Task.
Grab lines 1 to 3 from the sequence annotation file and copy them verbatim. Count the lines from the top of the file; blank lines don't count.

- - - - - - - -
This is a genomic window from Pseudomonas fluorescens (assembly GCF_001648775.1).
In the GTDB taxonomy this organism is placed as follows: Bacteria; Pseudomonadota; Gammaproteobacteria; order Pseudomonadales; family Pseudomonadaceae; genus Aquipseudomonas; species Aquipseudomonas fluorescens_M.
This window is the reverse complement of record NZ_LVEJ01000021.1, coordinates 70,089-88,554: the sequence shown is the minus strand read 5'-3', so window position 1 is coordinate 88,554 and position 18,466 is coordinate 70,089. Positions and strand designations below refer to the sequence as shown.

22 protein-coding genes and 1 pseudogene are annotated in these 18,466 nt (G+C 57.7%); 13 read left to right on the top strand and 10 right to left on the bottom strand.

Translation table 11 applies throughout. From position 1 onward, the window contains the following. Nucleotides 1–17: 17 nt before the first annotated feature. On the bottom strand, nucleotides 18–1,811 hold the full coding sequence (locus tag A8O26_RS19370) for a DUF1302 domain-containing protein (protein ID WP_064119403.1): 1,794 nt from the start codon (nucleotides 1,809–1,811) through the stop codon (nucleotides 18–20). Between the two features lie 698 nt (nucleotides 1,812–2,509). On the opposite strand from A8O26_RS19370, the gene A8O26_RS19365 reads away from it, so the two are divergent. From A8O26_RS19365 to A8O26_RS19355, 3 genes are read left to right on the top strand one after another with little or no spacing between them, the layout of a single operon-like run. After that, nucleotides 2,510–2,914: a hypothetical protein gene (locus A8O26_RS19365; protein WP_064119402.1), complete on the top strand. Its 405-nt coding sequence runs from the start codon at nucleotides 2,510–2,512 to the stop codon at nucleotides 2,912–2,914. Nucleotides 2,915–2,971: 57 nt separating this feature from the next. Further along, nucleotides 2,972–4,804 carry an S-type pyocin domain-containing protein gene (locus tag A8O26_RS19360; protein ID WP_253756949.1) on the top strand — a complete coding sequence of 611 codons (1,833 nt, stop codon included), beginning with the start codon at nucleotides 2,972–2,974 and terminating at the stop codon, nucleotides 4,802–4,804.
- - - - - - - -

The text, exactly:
This is a genomic window from Pseudomonas fluorescens (assembly GCF_001648775.1).
In the GTDB taxonomy this organism is placed as follows: Bacteria; Pseudomonadota; Gammaproteobacteria; order Pseudomonadales; family Pseudomonadaceae; genus Aquipseudomonas; species Aquipseudomonas fluorescens_M.
This window is the reverse complement of record NZ_LVEJ01000021.1, coordinates 70,089-88,554: the sequence shown is the minus strand read 5'-3', so window position 1 is coordinate 88,554 and position 18,466 is coordinate 70,089. Positions and strand designations below refer to the sequence as shown.